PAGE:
Pre-payment meter debt rises to £1 billion

29th January 2024

The amount of debt racked up by prepay energy customers has hit £1 billion according to new research by Bfy Consulting.

Over the past two years, the number of prepayment meter (PPM) energy customers in debt has risen by 220,000 to 750,000 – a 40% increase.

The average debt balances have also risen by 40% (up £400 to £1,300) – resulting in a 100% (up £500m to £1bn) increase in total pre-payment meter debt.

In early 2023, energy companies were forced to halt the installation of pre-payment meters under warrant (typically referred to as a ‘forced installation’), due to concerns with the approaches taken during installation.

While the 2023 install ban was in place, the volume of accounts in debt grew by 5%, but average balances grew by 25% (£250) as total debt grew by 30% (~£250m) in the period. Some of the debt growth will have been driven by customers seeking Additional Support Credits, as they struggled to pay for their energy and relied on support from suppliers.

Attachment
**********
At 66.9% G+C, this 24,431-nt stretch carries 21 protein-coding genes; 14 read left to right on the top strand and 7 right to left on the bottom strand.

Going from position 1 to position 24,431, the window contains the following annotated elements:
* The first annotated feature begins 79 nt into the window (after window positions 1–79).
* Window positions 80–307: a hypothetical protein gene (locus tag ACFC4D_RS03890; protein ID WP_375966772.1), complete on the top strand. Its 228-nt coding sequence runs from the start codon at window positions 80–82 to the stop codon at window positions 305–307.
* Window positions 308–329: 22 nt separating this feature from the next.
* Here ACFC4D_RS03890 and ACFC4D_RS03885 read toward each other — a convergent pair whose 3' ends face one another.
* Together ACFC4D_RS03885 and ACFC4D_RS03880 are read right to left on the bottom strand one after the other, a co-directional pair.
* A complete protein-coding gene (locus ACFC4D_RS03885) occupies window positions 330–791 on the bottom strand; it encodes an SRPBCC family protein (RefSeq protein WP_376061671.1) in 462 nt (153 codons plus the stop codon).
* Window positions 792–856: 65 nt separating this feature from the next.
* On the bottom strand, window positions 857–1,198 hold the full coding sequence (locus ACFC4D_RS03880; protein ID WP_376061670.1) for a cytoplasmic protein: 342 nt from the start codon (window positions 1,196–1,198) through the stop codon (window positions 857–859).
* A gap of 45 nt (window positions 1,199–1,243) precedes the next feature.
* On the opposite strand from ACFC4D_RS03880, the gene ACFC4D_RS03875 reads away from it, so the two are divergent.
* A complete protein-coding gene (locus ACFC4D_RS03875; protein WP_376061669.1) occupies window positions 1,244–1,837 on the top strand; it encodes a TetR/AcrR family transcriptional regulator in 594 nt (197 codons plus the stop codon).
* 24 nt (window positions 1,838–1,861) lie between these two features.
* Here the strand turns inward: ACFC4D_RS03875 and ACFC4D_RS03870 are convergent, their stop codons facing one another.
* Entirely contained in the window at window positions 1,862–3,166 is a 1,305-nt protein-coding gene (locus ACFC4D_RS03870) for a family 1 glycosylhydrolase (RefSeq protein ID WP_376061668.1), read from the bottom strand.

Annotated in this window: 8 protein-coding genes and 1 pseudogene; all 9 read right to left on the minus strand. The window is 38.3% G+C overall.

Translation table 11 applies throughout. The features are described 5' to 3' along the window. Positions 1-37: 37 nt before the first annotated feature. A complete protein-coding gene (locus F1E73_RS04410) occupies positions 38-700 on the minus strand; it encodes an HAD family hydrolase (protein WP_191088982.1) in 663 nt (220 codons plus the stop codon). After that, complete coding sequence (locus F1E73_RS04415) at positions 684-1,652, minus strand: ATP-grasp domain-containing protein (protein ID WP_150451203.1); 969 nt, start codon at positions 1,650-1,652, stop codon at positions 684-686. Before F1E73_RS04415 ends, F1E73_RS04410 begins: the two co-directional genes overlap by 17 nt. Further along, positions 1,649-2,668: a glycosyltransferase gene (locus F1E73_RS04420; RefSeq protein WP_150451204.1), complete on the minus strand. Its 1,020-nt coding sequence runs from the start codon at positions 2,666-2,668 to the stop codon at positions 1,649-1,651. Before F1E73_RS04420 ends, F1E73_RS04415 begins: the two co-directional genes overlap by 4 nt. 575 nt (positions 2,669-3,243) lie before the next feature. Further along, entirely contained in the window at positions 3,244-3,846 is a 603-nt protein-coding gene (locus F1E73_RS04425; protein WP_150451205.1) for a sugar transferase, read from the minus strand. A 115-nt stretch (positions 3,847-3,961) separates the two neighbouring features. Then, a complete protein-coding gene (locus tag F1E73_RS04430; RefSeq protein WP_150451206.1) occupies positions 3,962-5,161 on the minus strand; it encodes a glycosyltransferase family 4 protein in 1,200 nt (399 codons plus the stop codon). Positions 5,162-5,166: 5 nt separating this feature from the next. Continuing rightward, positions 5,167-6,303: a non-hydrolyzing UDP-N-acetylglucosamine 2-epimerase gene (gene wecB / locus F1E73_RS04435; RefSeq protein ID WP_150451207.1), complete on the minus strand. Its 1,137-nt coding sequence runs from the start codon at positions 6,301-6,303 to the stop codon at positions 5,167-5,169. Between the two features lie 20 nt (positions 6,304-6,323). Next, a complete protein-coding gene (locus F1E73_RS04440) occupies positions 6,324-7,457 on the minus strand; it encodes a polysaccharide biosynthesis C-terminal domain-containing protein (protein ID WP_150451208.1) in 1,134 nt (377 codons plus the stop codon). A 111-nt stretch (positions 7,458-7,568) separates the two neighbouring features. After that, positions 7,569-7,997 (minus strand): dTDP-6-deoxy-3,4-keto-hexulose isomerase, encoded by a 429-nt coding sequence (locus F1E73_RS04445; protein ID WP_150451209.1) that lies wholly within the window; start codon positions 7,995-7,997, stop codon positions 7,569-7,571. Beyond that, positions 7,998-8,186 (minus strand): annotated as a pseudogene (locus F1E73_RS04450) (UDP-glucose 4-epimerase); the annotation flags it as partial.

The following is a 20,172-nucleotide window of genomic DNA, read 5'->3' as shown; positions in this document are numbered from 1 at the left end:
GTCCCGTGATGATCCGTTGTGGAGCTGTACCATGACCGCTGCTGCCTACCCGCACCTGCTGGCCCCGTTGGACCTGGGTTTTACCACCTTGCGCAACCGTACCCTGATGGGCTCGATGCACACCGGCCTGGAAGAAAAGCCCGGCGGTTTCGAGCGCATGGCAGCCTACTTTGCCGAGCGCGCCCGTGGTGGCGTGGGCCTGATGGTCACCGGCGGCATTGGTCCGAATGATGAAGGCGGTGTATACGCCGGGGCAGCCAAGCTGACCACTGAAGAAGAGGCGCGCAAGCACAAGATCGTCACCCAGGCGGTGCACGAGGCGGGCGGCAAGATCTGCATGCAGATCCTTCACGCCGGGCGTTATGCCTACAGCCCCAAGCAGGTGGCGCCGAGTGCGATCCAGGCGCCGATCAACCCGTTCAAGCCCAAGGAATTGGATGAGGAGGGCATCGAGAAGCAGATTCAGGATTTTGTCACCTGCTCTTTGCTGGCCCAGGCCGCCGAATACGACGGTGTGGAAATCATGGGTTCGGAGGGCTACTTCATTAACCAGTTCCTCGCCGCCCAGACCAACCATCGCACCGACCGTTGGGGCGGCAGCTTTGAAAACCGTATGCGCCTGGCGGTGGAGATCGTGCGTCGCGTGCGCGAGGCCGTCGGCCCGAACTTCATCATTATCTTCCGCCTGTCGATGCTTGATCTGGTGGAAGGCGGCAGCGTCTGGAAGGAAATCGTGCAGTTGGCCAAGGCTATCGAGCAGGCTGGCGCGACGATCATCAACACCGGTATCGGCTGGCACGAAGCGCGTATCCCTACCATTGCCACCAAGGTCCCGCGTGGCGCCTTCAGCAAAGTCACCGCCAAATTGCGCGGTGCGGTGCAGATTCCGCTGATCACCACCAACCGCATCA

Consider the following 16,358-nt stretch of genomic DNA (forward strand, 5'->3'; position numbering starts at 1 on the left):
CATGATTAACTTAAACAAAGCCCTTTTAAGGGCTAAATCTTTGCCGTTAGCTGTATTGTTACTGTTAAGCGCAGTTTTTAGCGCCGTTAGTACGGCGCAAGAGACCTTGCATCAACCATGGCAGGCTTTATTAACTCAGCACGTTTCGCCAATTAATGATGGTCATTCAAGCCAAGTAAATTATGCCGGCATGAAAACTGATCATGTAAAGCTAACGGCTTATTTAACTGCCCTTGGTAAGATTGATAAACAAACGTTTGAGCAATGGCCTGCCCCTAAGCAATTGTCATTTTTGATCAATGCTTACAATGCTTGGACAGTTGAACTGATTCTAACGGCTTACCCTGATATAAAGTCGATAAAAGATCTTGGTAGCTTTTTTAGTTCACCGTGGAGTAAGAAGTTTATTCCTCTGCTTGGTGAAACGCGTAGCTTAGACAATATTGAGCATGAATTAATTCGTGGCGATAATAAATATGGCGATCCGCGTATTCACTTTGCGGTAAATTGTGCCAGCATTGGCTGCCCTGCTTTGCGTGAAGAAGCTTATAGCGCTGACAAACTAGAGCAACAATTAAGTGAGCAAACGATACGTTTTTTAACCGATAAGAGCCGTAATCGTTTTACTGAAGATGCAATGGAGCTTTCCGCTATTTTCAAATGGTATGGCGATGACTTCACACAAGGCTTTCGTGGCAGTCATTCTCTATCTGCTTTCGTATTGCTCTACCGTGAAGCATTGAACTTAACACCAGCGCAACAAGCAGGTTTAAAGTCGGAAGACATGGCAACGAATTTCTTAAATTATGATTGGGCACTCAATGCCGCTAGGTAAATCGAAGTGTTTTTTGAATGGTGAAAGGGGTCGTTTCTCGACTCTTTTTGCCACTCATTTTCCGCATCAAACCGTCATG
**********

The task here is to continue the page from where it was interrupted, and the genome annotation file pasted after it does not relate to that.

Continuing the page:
Pre-payment meters are only installed as a last resort – the debt at the point of PPM installation is typically ~15-18 months of consumption, as of Q3-2023 this is ~£1,300. Without a pre-payment meter installed, customers can continue consuming without paying – which increases their debt balance, and ultimately puts them in a worse position overall.

Bfy Consulting says that rising PPM debts highlight a critical challenge in the energy sector: balancing the provision of essential services with financial sustainability. The installation of pre-payment meters is going to be under increased scrutiny from Ofgem, and suppliers will be expected to drive customer engagement earlier in the arrears process.